After 10 rounds of Standard, there were just two players left with spotless records at Grand Prix Providence: Josh McClain and Matt Tumavitch. While Josh McClain's Abzan Megamorph deck had proven a popular choice for this weekend—putting a full 19 players into Day 2, more than any other archetype—Tumavitch was the only player to battle his way to Sunday sporting Red-Green Aggro.
Tumavitch, a Pennsylvanian playing in his first Constructed Grand Prix, said he had been playing various flavors of red and green aggressive strategies ever since the release of Dragons of Tarkir. After playing the deck to some success on the StarCityGames Open Series, his confidence in the archetype spiked after winning a Preliminary Pro Tour Qualifier and he hasn't looked back since, he said.
Matt Tumavitch was undefeated with Red-Green Aggro through the first 10 rounds of his first-ever Constructed Grand Prix.
As the metagame has shifted he's tried to tweak individual card choices to adapt, and this weekend opted to cut the Deathmist Raptors he'd been experimenting with in favor of Boon Satyr. In the last week he'd been experiencing frequent defeat at the hands of Mardu-style strategies that were heavy on removal spells, and liked the Satyr's ability to mitigate those effects. It was a feature of the bestow creature that would prove relevant throughout his match with McClain.
For his part, McClain was not looking forward to his match-up against Red-Green Aggro, which he considered one of the soft spots of his Abzan Megamorph deck. The former Grand Prix Detroit Champion had worked with Mike Sigrist on his particular build of the archetype, and they had built a somewhat slower version in order to be able to contend with the grindier metagame they had anticipated.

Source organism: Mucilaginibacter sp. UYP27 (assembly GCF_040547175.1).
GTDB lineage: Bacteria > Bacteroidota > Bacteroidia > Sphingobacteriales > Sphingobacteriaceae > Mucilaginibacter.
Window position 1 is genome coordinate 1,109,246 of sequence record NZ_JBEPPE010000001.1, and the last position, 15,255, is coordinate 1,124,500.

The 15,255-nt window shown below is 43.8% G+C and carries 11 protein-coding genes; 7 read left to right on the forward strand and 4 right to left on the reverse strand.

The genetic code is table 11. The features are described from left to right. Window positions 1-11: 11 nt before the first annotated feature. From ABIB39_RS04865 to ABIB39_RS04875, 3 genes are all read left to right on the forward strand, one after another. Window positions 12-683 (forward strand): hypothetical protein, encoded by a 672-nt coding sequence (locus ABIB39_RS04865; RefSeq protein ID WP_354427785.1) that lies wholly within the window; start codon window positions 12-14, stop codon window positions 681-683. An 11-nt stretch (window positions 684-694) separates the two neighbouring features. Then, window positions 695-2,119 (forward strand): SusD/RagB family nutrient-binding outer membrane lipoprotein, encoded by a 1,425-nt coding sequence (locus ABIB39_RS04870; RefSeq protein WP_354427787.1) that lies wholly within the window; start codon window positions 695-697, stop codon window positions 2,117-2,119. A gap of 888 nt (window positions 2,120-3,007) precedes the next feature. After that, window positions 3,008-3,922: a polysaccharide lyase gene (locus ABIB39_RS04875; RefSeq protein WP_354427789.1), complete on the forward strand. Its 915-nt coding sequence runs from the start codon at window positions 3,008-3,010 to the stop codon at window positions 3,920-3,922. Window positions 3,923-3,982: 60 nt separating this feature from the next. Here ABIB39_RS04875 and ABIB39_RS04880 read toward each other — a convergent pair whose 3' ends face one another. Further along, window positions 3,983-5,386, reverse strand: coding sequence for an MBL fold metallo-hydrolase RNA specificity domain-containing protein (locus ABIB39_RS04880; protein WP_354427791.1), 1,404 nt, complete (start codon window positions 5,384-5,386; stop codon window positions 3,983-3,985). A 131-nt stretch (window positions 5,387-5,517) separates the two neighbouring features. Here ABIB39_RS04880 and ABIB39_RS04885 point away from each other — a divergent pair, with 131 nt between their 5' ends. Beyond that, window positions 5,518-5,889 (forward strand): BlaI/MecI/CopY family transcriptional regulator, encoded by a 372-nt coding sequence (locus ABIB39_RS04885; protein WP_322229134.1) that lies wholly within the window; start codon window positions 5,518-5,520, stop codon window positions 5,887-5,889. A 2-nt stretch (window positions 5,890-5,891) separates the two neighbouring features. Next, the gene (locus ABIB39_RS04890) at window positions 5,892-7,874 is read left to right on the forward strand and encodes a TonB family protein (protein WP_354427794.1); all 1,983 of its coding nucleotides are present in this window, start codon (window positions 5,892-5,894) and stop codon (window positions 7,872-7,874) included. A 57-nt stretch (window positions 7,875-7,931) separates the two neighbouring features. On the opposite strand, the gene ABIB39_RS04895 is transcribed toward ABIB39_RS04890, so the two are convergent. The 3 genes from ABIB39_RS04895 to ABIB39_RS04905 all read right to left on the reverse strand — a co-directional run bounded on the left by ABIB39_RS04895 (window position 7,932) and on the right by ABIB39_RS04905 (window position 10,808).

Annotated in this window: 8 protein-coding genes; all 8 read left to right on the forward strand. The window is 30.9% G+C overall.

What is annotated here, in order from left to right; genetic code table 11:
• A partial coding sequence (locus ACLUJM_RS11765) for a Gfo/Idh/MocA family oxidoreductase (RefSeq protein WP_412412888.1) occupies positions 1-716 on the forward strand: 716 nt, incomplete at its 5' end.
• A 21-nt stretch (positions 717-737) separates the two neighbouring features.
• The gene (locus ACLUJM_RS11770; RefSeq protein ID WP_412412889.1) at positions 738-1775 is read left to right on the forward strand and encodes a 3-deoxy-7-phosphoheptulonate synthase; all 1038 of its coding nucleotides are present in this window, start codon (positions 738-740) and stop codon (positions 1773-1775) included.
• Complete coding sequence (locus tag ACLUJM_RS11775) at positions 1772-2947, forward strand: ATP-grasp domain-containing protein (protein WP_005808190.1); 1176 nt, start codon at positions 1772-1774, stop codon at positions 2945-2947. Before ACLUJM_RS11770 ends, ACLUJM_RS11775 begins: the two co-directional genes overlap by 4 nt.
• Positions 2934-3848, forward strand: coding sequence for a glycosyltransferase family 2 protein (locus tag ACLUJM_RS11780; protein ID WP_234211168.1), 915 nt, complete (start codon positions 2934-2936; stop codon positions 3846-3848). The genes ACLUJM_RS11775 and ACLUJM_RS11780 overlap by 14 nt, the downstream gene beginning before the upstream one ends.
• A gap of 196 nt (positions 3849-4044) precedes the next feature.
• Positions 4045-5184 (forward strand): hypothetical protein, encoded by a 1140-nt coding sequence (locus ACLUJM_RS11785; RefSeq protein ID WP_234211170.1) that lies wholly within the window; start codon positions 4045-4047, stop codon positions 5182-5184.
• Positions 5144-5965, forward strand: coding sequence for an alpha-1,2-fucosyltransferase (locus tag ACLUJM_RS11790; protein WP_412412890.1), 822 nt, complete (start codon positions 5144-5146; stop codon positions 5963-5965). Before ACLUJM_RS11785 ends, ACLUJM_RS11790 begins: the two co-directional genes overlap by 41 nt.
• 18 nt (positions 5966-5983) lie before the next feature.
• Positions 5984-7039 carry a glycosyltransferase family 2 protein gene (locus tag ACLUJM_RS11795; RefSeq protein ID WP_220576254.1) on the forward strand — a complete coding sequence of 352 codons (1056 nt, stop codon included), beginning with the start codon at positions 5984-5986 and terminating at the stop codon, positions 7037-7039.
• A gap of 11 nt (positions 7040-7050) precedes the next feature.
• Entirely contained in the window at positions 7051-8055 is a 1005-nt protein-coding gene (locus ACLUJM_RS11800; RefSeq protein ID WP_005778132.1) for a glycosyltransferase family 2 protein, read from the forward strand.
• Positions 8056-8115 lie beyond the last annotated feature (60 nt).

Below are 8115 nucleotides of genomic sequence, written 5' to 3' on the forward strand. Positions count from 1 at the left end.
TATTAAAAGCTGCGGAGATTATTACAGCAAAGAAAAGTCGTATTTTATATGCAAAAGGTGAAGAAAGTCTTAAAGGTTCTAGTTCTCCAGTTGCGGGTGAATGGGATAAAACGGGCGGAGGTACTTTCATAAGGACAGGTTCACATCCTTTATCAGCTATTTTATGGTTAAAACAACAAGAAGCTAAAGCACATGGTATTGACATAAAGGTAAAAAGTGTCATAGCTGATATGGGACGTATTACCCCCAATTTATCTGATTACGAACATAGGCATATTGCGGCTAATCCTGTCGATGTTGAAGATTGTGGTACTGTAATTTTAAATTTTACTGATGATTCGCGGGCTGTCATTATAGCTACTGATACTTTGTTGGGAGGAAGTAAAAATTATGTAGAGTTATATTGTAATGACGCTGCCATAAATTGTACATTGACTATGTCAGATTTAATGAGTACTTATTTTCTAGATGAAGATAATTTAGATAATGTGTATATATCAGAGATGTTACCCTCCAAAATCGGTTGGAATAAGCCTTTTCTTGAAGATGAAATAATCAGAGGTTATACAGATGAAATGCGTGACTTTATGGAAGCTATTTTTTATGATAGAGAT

Coming into this week, McClain said he hadn't been playing much Standard, but knew that he wanted a deck that would be able to beat Esper Dragons—a deck he expected many people to to pick up in reaction to the recent rise of Green Devotion strategies. With access to four total copies of Thoughtseize and Duress, as well as a strong card advantage engine in Den Protector and Deathmist Raptor, he said he felt healthily favored in the Esper match-up.
While many think Abzan to be at a disadvantage against Devotion itself, McClain said, he had not found that to be quite the case. Part of the reason for that is that he has access to three copies of Ultimate Price, which is great at killing Whisperwood Elemental, one of the pivotal cards in the match-up, he explained. Abzan Megamorph plays a large number of come-into-play-tapped lands, so being able to play a Temple on turn three, while still holding up mana to kill an ahead-of-curve Whisperwood Elemental is crucial, he said.
While McClain felt confident when facing down many of these archetypes, he had yet to battle a Red-Green Aggro player in Providence and felt disheartened at the prospect. “Since I'm not playing things like Fleecemane Lion to block, this match-up might be a little tougher,” McClain said before the match. While Mono-Red and Atarka Red decks aren't terrible for Abzan Megamorph because they are so linear and weak to cards like Drown in Sorrow, the slightly slower Red-Green Aggro builds can prove difficult, he said.